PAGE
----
Knitting is a textile craft that involves making soft, warm garments such as sweaters, mittens, and socks from yarn.
Location: Nation wide
While most people are familiar with knitting, fewer people are active knitters. Today, there is a renewed interest in the craft, with devoted knitters of all ages. In general, more women than men are knitters.
Knitting is an old textile craft, probably dating back to the 13th or 14th century in Sweden. Using two needles and yarn, the technique of knitting produces a fabric consisting of connected loops in rows. The most common technique in Sweden is knit and purl stitches. Different techniques create a variety of different textures and patterns. By adding or reducing the number of stitches, the shape of the garment is modified.
Knitting takes place all over the world, and different regions have their own traditions. The Icelandic knitted wool sweaters have a characteristic spiky pattern over the shoulders. In Norway, the traditional knitted sweater – lusekofta – is usually made from black, white, and red yarn. Regional differences also influence knitting techniques. In Britain, the most common technique is throwing, which is less common in the Nordic countries. Traditions also vary within Sweden. On the island of Gotland, the thousand-year-old motif of the sun wheel is common in knitting. In northern Sweden, there was a need to produce sturdy everyday garments, often in simple and colorful patterns.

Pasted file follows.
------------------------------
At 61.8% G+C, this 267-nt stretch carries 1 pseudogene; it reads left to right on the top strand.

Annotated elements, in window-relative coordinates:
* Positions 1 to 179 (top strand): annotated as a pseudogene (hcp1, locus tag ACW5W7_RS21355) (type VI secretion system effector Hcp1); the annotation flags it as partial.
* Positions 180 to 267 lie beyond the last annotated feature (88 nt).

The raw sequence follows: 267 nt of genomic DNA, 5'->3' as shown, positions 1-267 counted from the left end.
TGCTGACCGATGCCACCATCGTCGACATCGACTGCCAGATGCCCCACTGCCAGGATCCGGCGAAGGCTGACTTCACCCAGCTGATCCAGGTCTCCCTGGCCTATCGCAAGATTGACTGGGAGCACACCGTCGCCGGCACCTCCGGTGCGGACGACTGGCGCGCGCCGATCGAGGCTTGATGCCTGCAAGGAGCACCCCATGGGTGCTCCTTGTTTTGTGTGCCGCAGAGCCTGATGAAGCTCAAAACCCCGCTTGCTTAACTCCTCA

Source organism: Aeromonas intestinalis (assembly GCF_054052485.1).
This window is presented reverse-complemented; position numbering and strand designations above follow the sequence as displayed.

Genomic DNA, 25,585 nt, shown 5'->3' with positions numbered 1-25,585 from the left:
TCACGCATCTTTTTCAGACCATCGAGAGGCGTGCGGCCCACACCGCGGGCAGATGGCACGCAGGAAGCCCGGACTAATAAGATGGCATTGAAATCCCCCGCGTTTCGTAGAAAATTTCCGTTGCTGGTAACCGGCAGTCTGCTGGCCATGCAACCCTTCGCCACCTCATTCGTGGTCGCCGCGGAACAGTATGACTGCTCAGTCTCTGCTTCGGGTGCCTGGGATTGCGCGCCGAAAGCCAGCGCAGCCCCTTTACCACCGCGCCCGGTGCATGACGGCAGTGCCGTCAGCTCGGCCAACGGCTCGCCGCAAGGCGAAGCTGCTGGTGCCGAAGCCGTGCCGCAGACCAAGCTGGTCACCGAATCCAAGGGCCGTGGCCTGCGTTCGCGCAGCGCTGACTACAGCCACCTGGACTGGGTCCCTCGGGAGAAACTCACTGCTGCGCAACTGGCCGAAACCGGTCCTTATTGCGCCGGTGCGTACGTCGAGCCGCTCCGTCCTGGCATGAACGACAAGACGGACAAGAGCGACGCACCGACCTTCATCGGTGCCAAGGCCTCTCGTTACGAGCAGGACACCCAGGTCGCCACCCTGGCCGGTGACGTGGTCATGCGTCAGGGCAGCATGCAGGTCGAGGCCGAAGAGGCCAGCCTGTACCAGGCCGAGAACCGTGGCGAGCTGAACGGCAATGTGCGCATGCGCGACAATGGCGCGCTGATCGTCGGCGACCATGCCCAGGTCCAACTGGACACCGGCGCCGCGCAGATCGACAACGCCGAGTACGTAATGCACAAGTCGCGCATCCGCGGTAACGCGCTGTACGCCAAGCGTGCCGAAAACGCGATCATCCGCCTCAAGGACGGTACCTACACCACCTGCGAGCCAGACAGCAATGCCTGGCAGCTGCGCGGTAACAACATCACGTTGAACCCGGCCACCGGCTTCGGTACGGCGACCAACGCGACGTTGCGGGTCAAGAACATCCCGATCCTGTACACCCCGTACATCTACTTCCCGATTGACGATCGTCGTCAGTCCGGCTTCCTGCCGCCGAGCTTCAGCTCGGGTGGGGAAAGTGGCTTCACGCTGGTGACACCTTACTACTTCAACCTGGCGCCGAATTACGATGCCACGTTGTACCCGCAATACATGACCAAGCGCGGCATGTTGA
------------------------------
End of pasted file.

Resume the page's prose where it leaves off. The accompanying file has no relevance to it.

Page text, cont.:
The origins of knitting are difficult to trace. There have been archaeological finds of fabric from ancient Egypt, but their age makes it hard to determine if these are knitted. Nålbindning, or knotless knitting, is a technique that predates knitting. It was used to produce garments such as hats and socks during the Viking period and the Middle Ages in Sweden. Knitting was probably introduced to Sweden in the 13th or 14th century, and replaced knotless knitting during the 17th and 18th centuries as a faster way of making garments. Knitting was a common activity in agricultural Sweden, where women, men, and children would all take part in the craft. During the 20th century, knitting came to be seen as a feminine craft, particularly practiced by the good housewife.
While the need for hand-knitted garments has decreased due to industrial production, there is a renewed interest in knitting today. Knitting is practiced as an artistic expression and as a hobby, and many people knit together in groups. Sustainability is a concern for many knitters. The range of organic and recycled yarn is constantly expanding. As a craft, knitting has a social dimension and is appreciated for its meditative qualities.